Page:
Kupu, the breakthrough mobile app, developed by Colenso BBDO, that helps people learn Te Reo Māori by translating photos of objects around them can now be utilised across more schools in Aotearoa thanks to the launch of a new version optimised for tablets and desktops.
Originally launched this time last year by Spark, Te Aka Māori Dictionary and Google, the app has had over 177,000 downloads, over 2.7 million translated images and circa 6,000 daily users since the start of Māori Language Week 2019.
Kupu is powered by Google Cloud Vision technology, combined with Te Aka Māori Dictionary translations. Te Aka Māori Dictionary brings with it a reputation for quality Māori language research and a pool of invaluable knowledge which has guided the project to ensure Spark had the right cultural engagement, awareness and guidance around the concept and creation of Kupu.
Says Mike Davison, CD, Colenso BBDO: “Bite-sized language learning that fits our daily habits is the benefit. But the long-term collaboration with the best technology, Māori language and digital platform experts our country has – that’s what has made this project humbling and memorable.”
The aim of the creative campaign is to translate the world around Kiwis – blanketing Kiwis with even more contextually targeted translations of everyday objects wherever they turn.
Colenso BBDO also created Kupu My Name, which uses Te Aka Māori Dictionary to find your ingoa (name) in te reo Māori, allowing users to generate images of their name in te reo with the Kupu custom font.
Spark’s Māori strategy lead, Lisa Paraku says the launch of a desktop and tablet friendly version comes off the back of overwhelming requests from teachers nationwide who have been wanting to use the app across a broad range of devices within schools.
Says Paraku: “The enhancements mean more teachers will be able to use Kupu as an educational tool and readily incorporate Te Reo Māori learning into their lessons with the use of smart technology – something we know our tamariki have embraced.”
Orewa College middle school teacher, Joel Langlands has been a user of Kupu since its launch and is pleased to hear the new enhancements will mean more teachers will now have access to it.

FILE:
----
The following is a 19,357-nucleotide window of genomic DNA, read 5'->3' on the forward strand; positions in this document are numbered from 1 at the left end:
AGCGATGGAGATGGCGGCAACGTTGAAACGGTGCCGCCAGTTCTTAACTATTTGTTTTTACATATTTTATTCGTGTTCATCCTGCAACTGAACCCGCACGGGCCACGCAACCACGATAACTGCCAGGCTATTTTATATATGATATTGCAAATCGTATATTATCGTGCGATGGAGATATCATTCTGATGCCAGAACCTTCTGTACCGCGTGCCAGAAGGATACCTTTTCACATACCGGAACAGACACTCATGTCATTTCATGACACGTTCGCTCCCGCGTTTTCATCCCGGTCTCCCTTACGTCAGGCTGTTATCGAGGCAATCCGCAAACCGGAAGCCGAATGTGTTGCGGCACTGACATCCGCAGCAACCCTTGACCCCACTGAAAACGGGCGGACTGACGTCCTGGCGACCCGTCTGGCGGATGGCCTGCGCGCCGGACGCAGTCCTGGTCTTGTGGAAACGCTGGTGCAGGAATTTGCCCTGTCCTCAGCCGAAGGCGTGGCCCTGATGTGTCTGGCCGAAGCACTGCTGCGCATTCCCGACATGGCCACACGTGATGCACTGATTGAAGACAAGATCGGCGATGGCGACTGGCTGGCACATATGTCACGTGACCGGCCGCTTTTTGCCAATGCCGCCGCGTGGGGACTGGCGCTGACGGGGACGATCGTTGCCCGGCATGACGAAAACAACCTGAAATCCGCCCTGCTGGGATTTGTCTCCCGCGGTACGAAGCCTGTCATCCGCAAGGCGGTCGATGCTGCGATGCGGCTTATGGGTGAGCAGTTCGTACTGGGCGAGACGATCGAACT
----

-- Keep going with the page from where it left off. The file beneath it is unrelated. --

Says Langlands: “Learning and teaching languages can be quite tricky, so having an e-learning tool like Kupu available for any school, teacher, parent, family or kiwi at home is an incredible resource that will allow us to weave Te Reo Māori into our tamariki’s learning.”
Kupu 2.0 will also now include the ability for users to set push notifications on their mobile so they’re repeatedly prompted to learn new words throughout the day.
Dr Dean Mahuta of Te Aka Māori Dictionary and senior lecturer at AUT, says the app has helped showcase how technology can play a role in keeping Te Reo Māori thriving by making it available across different means of communication.
Says Dr Mahuta: “Integrating the push notification capability on the Kupu mobile app is a great step to empower individuals to keep up their journey of learning Te Reo Māori. Repetition is a technique frequently used for learning and in the context of language, learning new material can be enhanced through spaced repetition and practice.”
The Ministry of Education has adapted the National Curriculum to include digital technologies learning, which provides students with the necessary skills to take part, create and thrive in an evolving world. While these cover developing digital skills, technology such as Kupu is a great way for our kids to integrate digital learning with other subjects.
Says Paraku: “Kupu is a free and easy app for teachers to use. We hope these enhancements will add to the 56% of tamariki in Aotearoa already learning simple words, greetings or waiata in school.”
Kupu is powered by Google cloud vision technology, combining with Te Aka Māori Dictionary translations. Te Aka Māori Dictionary brings with it a reputation for quality Māori language research and a pool of invaluable knowledge which has guided the project to ensure Spark had the right cultural engagement, awareness and guidance around the concept and creation of Kupu.
Kupu in numbers 2018 – 2019
Over 95,000 downloads during Maori Language Week 2018
177,000 downloads since launch
2,700,000 images translated
5,000,000 word pronunciations played
Agency: Colenso BBDO
Partners: Te Aka Māori Dictionary and Google
Production Company: Assembly
Sound Design: Franklin Rd